Today, I am here with 88-year-old mother in the nursing home dining room for Friday Happy Hour. The beverage highlight is a Fuzzy Navel with rum. All of the resident attendees, my mother included, are in wheelchairs. I am thinking that we could all be characters in a Tennessee Williams play. The scene is a sober reminder of many of Williams’ themes—loneliness, confinement, abandonment, mental illness; he certainly would have approved the palliation of these conditions with a weekly happy hour.
Sharing our table are two of Mom’s neighbors from the third floor. Joy is like her name, a bright spirit who shines her smile on everyone, dimples even. Her husband died before she retired as an elementary school teacher in Indiana. Like my mother, she is here in Knoxville because her daughter lives here. Joy is more engaged, more active than most of the residents. She has a portable sewing machine in her room, is always making something for her grandchildren or giving someone here one of her little crocheted cross bookmarks. Despite being on dialysis with liquid intake restrictions, she cons visitors into bringing her lattes from Panera’s. Charles is a black crooner from Jacksonville, Florida, who, as a young man, was part of a gospel singing troupe called the Southern Travelers and toured Europe in the late 40s. He says he loved Paris, loved the French, and the French loved him. I have no doubt of that. Like Joy, Charles has never met a stranger. He is small and wiry and still able to walk short distances. Many times I’ve seen him pushing, rather than riding in, his wheelchair. He always wears dress slacks and long-sleeved shirts with sleeves rolled and a black felt hat. He embodies that rare gallantry of another era. Some days I can hear him across the hall singing “You Are My Sunshine” to his wife Helda. Helda, who is bedridden and mute due to strokes, came to the nursing home six years before him. Someone told me he visited her almost every day. Now they are roommates once again.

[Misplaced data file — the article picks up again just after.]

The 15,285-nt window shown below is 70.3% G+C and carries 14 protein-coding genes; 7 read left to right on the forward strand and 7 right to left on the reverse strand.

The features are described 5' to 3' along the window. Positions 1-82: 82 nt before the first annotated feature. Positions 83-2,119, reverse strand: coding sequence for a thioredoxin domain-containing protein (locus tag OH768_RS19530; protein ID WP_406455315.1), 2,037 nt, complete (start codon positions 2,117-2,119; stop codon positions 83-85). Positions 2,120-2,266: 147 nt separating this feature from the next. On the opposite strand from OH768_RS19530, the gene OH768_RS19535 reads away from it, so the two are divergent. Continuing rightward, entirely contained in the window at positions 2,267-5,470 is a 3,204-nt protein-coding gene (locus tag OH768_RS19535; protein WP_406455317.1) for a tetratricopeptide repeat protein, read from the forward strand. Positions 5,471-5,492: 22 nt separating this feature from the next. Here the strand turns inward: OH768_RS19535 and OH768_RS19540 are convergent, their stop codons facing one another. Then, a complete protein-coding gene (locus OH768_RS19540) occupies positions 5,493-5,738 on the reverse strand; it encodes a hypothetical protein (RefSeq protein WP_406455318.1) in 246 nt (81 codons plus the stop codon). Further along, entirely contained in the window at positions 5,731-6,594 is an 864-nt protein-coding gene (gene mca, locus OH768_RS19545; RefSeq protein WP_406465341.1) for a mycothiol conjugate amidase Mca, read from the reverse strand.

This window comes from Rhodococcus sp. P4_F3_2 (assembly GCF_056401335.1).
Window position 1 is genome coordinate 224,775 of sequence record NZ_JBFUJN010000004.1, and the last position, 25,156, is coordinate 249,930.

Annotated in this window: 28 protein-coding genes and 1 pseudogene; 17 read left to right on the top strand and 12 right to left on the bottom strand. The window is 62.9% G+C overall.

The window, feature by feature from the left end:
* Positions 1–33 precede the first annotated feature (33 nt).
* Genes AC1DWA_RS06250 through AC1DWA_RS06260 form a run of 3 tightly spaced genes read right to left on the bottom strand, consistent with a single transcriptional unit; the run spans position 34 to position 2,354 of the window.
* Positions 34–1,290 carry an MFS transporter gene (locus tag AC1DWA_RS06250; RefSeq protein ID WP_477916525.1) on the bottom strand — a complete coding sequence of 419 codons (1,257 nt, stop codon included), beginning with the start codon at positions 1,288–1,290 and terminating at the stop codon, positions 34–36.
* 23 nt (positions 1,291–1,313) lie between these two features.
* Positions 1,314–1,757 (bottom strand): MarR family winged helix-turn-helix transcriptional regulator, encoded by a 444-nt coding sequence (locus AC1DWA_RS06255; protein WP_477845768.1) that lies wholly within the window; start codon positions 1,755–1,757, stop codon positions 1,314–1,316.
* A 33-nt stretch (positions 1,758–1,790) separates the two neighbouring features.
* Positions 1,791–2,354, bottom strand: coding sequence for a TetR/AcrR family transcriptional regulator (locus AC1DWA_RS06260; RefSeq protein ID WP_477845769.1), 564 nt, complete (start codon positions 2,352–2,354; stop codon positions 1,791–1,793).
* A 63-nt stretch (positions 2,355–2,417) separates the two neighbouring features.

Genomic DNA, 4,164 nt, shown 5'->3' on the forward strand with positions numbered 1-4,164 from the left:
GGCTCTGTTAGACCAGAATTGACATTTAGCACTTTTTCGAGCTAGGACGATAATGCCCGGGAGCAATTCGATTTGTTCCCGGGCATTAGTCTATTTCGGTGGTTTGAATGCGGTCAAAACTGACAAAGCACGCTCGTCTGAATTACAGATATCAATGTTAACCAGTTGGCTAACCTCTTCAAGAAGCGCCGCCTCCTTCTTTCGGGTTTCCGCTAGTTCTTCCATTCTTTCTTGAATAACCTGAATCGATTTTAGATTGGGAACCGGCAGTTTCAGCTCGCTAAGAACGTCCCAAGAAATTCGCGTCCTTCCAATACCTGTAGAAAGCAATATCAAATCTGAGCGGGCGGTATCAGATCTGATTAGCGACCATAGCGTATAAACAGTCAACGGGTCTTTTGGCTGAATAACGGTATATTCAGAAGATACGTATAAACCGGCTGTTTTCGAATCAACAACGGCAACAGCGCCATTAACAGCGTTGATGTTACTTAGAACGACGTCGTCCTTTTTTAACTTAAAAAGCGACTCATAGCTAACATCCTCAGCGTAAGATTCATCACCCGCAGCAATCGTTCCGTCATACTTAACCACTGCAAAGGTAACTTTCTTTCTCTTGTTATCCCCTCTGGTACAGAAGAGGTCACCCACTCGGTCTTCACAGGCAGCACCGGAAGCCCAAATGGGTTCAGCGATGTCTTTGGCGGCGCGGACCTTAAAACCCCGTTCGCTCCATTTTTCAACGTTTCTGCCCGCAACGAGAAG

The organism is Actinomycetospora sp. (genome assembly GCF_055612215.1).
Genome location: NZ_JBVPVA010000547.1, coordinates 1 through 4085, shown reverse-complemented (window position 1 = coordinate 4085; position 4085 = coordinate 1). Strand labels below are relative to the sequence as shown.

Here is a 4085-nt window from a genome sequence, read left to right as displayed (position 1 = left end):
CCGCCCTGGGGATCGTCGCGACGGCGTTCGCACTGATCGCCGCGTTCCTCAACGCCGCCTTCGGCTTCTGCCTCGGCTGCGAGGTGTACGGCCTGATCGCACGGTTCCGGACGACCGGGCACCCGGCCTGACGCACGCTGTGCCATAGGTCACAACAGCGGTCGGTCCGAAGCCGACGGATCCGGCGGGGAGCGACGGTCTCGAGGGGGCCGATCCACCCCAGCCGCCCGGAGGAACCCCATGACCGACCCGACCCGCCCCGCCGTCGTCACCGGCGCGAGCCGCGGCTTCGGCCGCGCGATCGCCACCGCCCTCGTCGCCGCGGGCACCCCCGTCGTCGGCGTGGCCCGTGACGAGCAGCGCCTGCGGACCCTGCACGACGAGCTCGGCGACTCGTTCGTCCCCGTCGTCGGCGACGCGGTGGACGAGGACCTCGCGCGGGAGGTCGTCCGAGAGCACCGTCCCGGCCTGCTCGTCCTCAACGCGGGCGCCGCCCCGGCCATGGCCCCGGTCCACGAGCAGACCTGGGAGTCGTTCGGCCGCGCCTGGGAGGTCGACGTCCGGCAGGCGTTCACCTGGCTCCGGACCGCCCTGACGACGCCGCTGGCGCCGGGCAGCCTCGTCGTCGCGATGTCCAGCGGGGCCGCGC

At the table next to ours is Joanna, a tiny woman who literally shines, from her gold slippers and pink sequined sweater set to her blonde wig. She is the only woman I see wearing makeup beyond lipstick—most aren’t even wearing that—and the only woman I know who wears big Hollywood sunglasses indoors. When I first saw Joanna, I thought, why, it’s Blanche DuBois, as I live and breathe. I could hear Blanche’s Southern accent in my head, “They told me to take a streetcar named Desire, and then transfer to one called Cemeteries and ride six blocks and get off at Elysian Fields.” But after getting to know her a little better, I realized that Joanna is no Blanche. Joanna is not the type to ask directions nor depend on the kindness of strangers.
Joanna takes her rum straight, no fuzz, no schnapps. Joy tells me that Joanna bartended in Miami for over twenty years. I look at her again, trying to imagine her petite figure behind a bar pouring shots and highballs and, amazingly, can. “Hey, Joanna,” someone yells across tables, “how’s the Cutty Sark?” She shakes her head and gives a thumbs-down, her gold bangles jingling. Barry Manilow is singing “Co-pa, Co-pa-ca-ban-a.” I wonder if anyone else notices the poignancy of the lyrics:
Her name is Lola, she was a showgirl
But that was thirty years ago,
When they used to have a show
Now it’s a disco, but not for Lola
Still in the dress she used to wear,
Faded feathers in her hair
She sits there so refined,
And drinks herself half-blind
She lost her youth and she lost her Tony
Now she’s lost her mind!
Mom will not touch anything with alcohol and sips her Sprite. She has already removed the little paper parasol from her glass, consigning it along with, I’m sure, Happy Hour itself to that broad category of foolishness she calls “too much sugar for a nickel.”
“I don’t like their music,” she says. She may not remember the recent past, but she is clear about what she likes or does not like and is not shy about saying so. I know that her objection is not to the lyrics—she probably can’t hear them—but to the style. She grew up on country music and never ventured into other genres. I know she doesn’t like living here either, although that is something she has never expressed an opinion about. Like most of her generation who grew up during the Great Depression and married during World War II, she accepts her fate without bitterness or whining.